Articles | Volume 15, issue 13
Biogeosciences, 15, 3937–3951, 2018
https://doi.org/10.5194/bg-15-3937-2018
Biogeosciences, 15, 3937–3951, 2018
https://doi.org/10.5194/bg-15-3937-2018

Research article 02 Jul 2018

Research article | 02 Jul 2018

Response of hydrology and CO2 flux to experimentally altered rainfall frequency in a temperate poor fen, southern Ontario, Canada

Danielle D. Radu and Tim P. Duval

Related subject area

Biogeochemistry: Wetlands
Factors controlling Carex brevicuspis leaf litter decomposition and its contribution to surface soil organic carbon pool at different water levels
Lianlian Zhu, Zhengmiao Deng, Yonghong Xie, Xu Li, Feng Li, Xinsheng Chen, Yeai Zou, Chengyi Zhang, and Wei Wang
Biogeosciences, 18, 1–11, https://doi.org/10.5194/bg-18-1-2021,https://doi.org/10.5194/bg-18-1-2021, 2021
Short summary
Exploring constraints on a wetland methane emission ensemble (WetCHARTs) using GOSAT observations
Robert J. Parker, Chris Wilson, A. Anthony Bloom, Edward Comyn-Platt, Garry Hayman, Joe McNorton, Hartmut Boesch, and Martyn P. Chipperfield
Biogeosciences, 17, 5669–5691, https://doi.org/10.5194/bg-17-5669-2020,https://doi.org/10.5194/bg-17-5669-2020, 2020
Short summary
Global peatland area and carbon dynamics from the Last Glacial Maximum to the present – a process-based model investigation
Jurek Müller and Fortunat Joos
Biogeosciences, 17, 5285–5308, https://doi.org/10.5194/bg-17-5285-2020,https://doi.org/10.5194/bg-17-5285-2020, 2020
Short summary
Vascular plants affect properties and decomposition of moss-dominated peat, particularly at elevated temperatures
Lilli Zeh, Marie Theresa Igel, Judith Schellekens, Juul Limpens, Luca Bragazza, and Karsten Kalbitz
Biogeosciences, 17, 4797–4813, https://doi.org/10.5194/bg-17-4797-2020,https://doi.org/10.5194/bg-17-4797-2020, 2020
Denitrification and associated nitrous oxide and carbon dioxide emissions from the Amazonian wetlands
Jérémy Guilhen, Ahmad Al Bitar, Sabine Sauvage, Marie Parrens, Jean-Michel Martinez, Gwenael Abril, Patricia Moreira-Turcq, and José-Miguel Sánchez-Pérez
Biogeosciences, 17, 4297–4311, https://doi.org/10.5194/bg-17-4297-2020,https://doi.org/10.5194/bg-17-4297-2020, 2020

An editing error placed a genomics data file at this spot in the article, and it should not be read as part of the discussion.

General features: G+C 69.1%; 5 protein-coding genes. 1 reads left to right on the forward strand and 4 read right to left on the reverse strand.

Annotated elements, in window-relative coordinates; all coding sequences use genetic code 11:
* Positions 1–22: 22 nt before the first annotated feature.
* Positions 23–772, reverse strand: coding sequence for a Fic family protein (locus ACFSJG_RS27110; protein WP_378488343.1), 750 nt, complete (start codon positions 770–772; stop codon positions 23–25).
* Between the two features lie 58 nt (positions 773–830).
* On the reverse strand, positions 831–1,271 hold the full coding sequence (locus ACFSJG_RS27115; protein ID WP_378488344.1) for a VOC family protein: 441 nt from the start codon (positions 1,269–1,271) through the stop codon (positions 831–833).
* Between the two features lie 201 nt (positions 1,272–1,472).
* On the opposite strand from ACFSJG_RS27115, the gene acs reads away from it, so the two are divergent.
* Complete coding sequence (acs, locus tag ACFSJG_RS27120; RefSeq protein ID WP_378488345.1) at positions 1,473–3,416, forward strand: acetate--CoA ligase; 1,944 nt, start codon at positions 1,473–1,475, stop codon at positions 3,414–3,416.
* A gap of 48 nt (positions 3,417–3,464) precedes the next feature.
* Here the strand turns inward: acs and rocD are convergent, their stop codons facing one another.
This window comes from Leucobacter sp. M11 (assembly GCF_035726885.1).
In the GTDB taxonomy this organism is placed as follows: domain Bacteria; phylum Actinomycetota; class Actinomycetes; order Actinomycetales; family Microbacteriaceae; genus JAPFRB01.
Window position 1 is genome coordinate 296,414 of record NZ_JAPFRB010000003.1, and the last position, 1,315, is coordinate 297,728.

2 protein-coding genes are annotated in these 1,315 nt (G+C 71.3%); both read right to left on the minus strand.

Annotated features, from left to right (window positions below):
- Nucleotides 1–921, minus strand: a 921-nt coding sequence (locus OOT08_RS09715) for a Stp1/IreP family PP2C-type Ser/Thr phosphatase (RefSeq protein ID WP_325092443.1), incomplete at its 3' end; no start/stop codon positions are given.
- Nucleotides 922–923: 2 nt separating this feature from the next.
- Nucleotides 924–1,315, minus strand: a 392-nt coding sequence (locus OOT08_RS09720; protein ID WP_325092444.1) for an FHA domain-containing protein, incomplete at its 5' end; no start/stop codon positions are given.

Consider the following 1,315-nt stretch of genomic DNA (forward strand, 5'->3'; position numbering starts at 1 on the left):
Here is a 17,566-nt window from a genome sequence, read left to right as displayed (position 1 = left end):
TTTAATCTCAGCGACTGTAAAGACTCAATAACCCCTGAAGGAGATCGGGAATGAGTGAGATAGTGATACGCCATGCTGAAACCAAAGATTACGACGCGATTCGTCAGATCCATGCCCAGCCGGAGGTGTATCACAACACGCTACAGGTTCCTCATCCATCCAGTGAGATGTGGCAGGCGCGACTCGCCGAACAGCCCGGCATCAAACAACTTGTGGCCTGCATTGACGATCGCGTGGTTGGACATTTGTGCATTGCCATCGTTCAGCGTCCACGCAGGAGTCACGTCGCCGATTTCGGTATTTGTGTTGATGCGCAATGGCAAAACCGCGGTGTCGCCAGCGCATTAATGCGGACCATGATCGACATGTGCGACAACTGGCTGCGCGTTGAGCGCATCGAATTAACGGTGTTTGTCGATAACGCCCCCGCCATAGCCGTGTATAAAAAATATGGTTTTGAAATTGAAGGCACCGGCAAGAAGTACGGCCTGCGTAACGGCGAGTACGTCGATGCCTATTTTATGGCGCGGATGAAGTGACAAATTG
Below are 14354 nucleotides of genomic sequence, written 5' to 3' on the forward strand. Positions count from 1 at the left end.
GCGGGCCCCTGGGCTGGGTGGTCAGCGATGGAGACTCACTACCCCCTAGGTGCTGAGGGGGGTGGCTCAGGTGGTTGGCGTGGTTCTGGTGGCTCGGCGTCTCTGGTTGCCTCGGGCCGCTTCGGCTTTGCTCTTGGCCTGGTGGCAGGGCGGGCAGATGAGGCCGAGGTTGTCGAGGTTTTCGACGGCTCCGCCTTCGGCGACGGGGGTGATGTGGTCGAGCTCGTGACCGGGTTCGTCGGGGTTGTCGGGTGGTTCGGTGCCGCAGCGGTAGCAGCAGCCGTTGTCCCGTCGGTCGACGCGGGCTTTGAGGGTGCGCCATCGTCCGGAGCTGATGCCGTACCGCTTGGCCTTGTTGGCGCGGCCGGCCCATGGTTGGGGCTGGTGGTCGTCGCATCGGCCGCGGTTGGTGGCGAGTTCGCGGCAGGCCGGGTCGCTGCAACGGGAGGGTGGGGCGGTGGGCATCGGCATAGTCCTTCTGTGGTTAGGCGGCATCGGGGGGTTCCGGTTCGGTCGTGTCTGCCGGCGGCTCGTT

Short summary

Cited articles

Adkinson, A. C. and Humphreys, E. R.: The response of carbon dioxide exchange to manipulations of Sphagnum water content in an ombrotrophic bog, Ecohydrology, 4, 733–743, https://doi.org/10.1002/eco.171, 2011. 
Admiral, S. W. and P. M. Lafleur.: Partitioning of latent heat flux at a northern peatland, Aquat. Botany, 86, 107–116, https://doi.org/10.1016/j.aquabot.2006.09.006, 2007. 
Alm, J., Schulman, L., Walden, J., Nykanen, H., Martikainen, P. J., and Silvola, J.: Carbon balance of a boreal bog within a year with an exceptionally dry summer, Ecology, 80, 161–174, https://doi.org/10.1890/0012-9658(1999)080[0161:CBOABB]2.0.CO;2, 1999. 
Bragazza, L., Parisod, J., Buttler, A., and Bardgett, R. D.: Biogeochemical plant-soil microbe feedback in response to climate warming in peatlands, Nat. Clim. Change, 3, 273–277, https://doi.org/10.1038/NCLIMATE1781, 2013. 
Burwasser, C. J.: Quaternary geology of the collingwood-nottawasaga area, southern ontario; ontario div. mines, prelim, Map P. 919 Geol. Ser., scale 1:50,000, 1974. 
Download
Short summary
Climate change can shift rainfall into fewer, more intense events with longer dry periods, leading to changes in peatland hydrology and carbon cycling. We manipulated rain events over three peatland plant types (moss, sedge, and shrub). We found increasing regime intensity led to drier surface soils and deeper water tables, reducing plant carbon uptake. Mosses became sources of CO2 after >3 consecutive dry days. This study shows peatlands may become smaller sinks for carbon due to rain changes.
Altmetrics
Final-revised paper
Preprint